Talisma Acquired by nGenera
What is nGenera and where did it come from?
That may be the question on many minds after today's announcement that the well-funded start-up has purchased Talisma Corp., one of the leading providers of customer interaction solutions. (Financial details of the deal were not disclosed.) NGenera, which describes itself as an on-demand platform for business innovation, is barely 18 months old, yet industry observers see the firm as an emerging player, one with an eye on creating what the company calls the "next-generation enterprise."
"They certainly have a vision and they are very quickly acting on that vision," says Chip Gliedman, principal analyst with Forrester Research. NGenera, born in January 2007 under the name BSG Alliance, has maintained growth through several smaller-scale acquisitions. The company rebranded itself under the nGenera name in late April.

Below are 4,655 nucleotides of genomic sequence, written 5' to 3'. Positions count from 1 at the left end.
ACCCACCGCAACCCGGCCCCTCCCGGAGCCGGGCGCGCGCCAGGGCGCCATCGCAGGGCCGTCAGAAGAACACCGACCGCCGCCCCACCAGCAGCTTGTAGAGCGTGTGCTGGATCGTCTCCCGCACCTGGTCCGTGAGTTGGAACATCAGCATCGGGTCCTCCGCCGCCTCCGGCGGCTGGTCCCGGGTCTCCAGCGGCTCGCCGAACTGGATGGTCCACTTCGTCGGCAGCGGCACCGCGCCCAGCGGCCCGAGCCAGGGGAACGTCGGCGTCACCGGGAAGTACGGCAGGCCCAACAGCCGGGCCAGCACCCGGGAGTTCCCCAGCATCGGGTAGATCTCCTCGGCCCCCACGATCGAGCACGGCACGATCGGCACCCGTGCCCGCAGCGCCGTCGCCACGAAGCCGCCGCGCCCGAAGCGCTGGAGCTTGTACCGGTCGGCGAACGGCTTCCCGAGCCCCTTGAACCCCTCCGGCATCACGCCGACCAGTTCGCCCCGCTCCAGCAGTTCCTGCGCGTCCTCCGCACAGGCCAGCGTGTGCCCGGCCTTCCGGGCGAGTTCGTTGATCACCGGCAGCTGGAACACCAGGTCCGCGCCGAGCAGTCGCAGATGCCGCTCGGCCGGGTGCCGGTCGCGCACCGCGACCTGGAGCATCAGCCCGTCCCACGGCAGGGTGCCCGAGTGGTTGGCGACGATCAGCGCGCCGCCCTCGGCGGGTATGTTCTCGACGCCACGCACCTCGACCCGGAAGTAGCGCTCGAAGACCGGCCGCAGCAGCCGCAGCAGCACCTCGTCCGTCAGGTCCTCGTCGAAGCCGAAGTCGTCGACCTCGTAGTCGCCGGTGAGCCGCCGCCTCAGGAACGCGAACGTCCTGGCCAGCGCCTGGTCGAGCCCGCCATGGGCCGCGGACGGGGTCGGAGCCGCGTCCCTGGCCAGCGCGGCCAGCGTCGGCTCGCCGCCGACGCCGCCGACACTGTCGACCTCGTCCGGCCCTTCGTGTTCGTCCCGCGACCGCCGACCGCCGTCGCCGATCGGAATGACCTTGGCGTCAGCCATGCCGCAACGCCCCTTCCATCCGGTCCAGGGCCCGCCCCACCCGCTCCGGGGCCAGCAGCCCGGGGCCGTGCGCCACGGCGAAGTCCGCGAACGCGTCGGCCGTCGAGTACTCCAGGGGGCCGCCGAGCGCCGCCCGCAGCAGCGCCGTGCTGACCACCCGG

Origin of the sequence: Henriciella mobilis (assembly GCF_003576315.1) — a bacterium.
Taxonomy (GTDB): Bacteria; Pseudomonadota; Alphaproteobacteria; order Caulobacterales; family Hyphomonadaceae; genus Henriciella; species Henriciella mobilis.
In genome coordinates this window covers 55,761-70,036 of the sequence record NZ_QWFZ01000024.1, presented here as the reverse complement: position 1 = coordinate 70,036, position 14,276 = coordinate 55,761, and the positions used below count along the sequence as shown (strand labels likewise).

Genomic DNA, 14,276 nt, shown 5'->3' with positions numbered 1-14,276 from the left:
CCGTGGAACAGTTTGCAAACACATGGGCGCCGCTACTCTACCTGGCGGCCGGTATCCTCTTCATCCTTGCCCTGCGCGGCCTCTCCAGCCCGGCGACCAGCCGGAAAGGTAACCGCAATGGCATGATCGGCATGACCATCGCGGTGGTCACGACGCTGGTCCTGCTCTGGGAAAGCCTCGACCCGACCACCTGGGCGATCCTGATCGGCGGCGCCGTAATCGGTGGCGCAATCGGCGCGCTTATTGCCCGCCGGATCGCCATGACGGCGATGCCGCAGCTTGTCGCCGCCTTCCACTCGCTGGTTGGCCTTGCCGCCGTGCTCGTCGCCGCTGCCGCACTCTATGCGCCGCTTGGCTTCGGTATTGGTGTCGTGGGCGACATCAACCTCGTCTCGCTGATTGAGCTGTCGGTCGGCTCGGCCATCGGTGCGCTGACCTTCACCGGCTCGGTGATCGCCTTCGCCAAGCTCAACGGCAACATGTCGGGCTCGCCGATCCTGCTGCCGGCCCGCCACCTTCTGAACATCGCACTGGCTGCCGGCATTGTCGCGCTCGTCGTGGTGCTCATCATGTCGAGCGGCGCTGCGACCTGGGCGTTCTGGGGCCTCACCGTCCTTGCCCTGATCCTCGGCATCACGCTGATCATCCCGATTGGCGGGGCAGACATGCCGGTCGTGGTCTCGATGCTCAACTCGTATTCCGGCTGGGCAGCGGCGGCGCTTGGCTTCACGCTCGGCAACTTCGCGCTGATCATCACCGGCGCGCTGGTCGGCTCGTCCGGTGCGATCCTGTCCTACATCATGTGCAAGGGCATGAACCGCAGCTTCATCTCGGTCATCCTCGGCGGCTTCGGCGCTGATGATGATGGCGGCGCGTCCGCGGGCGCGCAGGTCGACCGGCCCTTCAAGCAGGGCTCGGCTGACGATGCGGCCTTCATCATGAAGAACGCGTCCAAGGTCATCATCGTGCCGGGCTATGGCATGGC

NGenera will soon add Talisma's customer interaction management (CIM) software suite onto its platform, broadening the CIM offering with more Web 2.0 capabilities. Dan Vetras, chief executive officer of Bellevue, Wash.-based Talisma, says that the company was not under any financial burden, but that Talisma saw the opportunity for a significant expansion of its revenue stream as a result of the acquisition. In fact, he adds, not only will nGenera be retaining the entire Talisma workforce, but the unit will be remaining in Bellevue, and will soon be moving to an expanded headquarters there.
As for why Talisma, incorporated in 1999, opted to be bought rather than to go it alone or to pursue an initial public offering, Vetras acknowledges that other potential avenues were looked at, but that the nGenera acquisition offered the best and fastest means to extend Talisma's offerings to a wider client base.
Gliedman points out that the purchase by nGenera -- a company that seems to have come out of nowhere -- is surprising, but the consolidation in the industry is not. Gliedman notes the challenge facing online service companies in particular -- namely, the difficult task of integrating multiple contact channels in order to extend the CIM footprint. "It's become harder and harder to stake out territory that is predominantly in the e-service world," Gliedman says. "Talisma had to figure out how to play in the larger environment, which usually means an acquisition for products or features -- or merging and being acquired."